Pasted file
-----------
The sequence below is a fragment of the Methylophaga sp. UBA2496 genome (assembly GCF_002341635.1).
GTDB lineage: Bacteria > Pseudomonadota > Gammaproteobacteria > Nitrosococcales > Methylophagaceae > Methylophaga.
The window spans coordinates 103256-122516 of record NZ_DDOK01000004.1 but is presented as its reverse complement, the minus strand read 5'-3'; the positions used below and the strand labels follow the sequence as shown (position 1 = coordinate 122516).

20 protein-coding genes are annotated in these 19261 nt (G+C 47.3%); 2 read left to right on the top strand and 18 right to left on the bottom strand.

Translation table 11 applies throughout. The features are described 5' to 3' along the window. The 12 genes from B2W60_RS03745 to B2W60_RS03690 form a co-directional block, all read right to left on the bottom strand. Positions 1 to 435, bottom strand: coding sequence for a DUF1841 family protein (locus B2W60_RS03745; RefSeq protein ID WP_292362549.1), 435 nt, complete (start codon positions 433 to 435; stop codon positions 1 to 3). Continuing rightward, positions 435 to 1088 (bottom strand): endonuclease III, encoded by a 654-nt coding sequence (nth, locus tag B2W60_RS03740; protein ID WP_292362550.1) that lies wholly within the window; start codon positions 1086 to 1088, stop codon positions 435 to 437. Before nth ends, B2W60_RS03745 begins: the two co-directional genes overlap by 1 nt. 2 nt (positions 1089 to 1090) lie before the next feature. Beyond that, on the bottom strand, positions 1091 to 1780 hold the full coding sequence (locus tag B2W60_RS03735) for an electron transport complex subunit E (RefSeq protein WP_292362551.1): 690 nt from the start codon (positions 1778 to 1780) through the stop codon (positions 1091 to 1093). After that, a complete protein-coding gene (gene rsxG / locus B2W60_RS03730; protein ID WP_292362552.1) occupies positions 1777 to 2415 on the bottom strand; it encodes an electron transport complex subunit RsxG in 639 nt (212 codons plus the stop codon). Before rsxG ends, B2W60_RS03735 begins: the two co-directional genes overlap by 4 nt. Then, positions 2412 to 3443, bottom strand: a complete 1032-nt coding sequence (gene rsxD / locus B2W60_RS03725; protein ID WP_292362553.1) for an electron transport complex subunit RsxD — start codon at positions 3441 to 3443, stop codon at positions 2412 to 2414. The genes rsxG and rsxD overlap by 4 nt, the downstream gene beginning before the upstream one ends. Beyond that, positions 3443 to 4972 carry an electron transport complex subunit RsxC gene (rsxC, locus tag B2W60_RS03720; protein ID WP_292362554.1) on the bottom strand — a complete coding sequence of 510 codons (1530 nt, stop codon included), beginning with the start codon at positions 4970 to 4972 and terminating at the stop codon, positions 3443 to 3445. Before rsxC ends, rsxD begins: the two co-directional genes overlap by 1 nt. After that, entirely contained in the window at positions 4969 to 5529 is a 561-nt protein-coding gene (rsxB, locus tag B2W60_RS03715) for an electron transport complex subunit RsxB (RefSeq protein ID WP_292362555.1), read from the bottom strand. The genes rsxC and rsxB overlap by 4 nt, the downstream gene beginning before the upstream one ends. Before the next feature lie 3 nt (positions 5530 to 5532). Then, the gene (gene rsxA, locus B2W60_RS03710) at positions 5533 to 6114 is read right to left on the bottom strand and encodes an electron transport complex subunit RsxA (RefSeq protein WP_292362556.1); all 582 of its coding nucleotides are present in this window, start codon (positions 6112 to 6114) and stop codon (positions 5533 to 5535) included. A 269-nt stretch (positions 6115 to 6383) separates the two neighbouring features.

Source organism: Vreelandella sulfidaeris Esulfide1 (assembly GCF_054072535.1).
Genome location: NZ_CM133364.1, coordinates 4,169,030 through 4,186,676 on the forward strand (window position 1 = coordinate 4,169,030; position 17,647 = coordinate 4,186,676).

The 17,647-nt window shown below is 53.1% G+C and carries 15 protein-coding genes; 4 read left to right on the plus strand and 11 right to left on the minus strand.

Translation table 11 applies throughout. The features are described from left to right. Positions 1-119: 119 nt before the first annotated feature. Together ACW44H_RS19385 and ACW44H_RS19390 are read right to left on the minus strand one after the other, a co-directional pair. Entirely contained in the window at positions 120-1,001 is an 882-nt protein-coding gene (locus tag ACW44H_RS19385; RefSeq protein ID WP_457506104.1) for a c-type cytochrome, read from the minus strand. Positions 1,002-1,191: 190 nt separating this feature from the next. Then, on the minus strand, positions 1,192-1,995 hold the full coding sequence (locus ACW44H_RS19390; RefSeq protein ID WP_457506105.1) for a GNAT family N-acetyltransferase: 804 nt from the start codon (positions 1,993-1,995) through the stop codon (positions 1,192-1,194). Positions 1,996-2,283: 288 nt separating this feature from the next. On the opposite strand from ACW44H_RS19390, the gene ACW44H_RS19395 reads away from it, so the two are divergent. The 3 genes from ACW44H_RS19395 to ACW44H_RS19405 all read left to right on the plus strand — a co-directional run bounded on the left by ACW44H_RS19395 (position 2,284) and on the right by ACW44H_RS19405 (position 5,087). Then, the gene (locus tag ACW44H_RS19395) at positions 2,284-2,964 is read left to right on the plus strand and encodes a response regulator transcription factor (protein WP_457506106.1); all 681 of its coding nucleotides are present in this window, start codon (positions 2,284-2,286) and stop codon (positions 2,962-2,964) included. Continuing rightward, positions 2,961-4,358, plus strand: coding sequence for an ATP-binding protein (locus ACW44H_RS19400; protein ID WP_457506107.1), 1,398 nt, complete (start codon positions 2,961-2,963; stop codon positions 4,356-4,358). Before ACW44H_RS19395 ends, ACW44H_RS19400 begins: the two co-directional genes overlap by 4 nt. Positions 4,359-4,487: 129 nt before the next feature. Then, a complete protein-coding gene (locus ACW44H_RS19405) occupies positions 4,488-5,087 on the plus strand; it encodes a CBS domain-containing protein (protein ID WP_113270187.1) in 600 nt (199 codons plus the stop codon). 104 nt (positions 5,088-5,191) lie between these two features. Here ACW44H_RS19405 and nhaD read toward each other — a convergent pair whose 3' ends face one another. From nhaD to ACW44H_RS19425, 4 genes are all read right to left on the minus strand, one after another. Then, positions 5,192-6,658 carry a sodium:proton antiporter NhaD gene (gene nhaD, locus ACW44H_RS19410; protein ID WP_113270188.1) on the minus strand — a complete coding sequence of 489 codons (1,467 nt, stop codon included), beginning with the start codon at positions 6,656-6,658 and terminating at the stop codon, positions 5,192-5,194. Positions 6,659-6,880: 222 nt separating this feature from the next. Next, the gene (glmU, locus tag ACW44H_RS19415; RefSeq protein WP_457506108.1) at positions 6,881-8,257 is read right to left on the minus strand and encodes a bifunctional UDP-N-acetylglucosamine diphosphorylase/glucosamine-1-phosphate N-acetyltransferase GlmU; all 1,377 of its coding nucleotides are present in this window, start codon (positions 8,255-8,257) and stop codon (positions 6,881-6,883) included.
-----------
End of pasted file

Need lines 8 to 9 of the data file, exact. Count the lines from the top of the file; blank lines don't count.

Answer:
The 17,647-nt window shown below is 53.1% G+C and carries 15 protein-coding genes; 4 read left to right on the plus strand and 11 right to left on the minus strand.

Translation table 11 applies throughout. The features are described from left to right. Positions 1-119: 119 nt before the first annotated feature. Together ACW44H_RS19385 and ACW44H_RS19390 are read right to left on the minus strand one after the other, a co-directional pair. Entirely contained in the window at positions 120-1,001 is an 882-nt protein-coding gene (locus tag ACW44H_RS19385; RefSeq protein ID WP_457506104.1) for a c-type cytochrome, read from the minus strand. Positions 1,002-1,191: 190 nt separating this feature from the next. Then, on the minus strand, positions 1,192-1,995 hold the full coding sequence (locus ACW44H_RS19390; RefSeq protein ID WP_457506105.1) for a GNAT family N-acetyltransferase: 804 nt from the start codon (positions 1,993-1,995) through the stop codon (positions 1,192-1,194). Positions 1,996-2,283: 288 nt separating this feature from the next. On the opposite strand from ACW44H_RS19390, the gene ACW44H_RS19395 reads away from it, so the two are divergent. The 3 genes from ACW44H_RS19395 to ACW44H_RS19405 all read left to right on the plus strand — a co-directional run bounded on the left by ACW44H_RS19395 (position 2,284) and on the right by ACW44H_RS19405 (position 5,087). Then, the gene (locus tag ACW44H_RS19395) at positions 2,284-2,964 is read left to right on the plus strand and encodes a response regulator transcription factor (protein WP_457506106.1); all 681 of its coding nucleotides are present in this window, start codon (positions 2,284-2,286) and stop codon (positions 2,962-2,964) included. Continuing rightward, positions 2,961-4,358, plus strand: coding sequence for an ATP-binding protein (locus ACW44H_RS19400; protein ID WP_457506107.1), 1,398 nt, complete (start codon positions 2,961-2,963; stop codon positions 4,356-4,358). Before ACW44H_RS19395 ends, ACW44H_RS19400 begins: the two co-directional genes overlap by 4 nt. Positions 4,359-4,487: 129 nt before the next feature. Then, a complete protein-coding gene (locus ACW44H_RS19405) occupies positions 4,488-5,087 on the plus strand; it encodes a CBS domain-containing protein (protein ID WP_113270187.1) in 600 nt (199 codons plus the stop codon). 104 nt (positions 5,088-5,191) lie between these two features. Here ACW44H_RS19405 and nhaD read toward each other — a convergent pair whose 3' ends face one another. From nhaD to ACW44H_RS19425, 4 genes are all read right to left on the minus strand, one after another. Then, positions 5,192-6,658 carry a sodium:proton antiporter NhaD gene (gene nhaD, locus ACW44H_RS19410; protein ID WP_113270188.1) on the minus strand — a complete coding sequence of 489 codons (1,467 nt, stop codon included), beginning with the start codon at positions 6,656-6,658 and terminating at the stop codon, positions 5,192-5,194. Positions 6,659-6,880: 222 nt separating this feature from the next. Next, the gene (glmU, locus tag ACW44H_RS19415; RefSeq protein WP_457506108.1) at positions 6,881-8,257 is read right to left on the minus strand and encodes a bifunctional UDP-N-acetylglucosamine diphosphorylase/glucosamine-1-phosphate N-acetyltransferase GlmU; all 1,377 of its coding nucleotides are present in this window, start codon (positions 8,255-8,257) and stop codon (positions 6,881-6,883) included.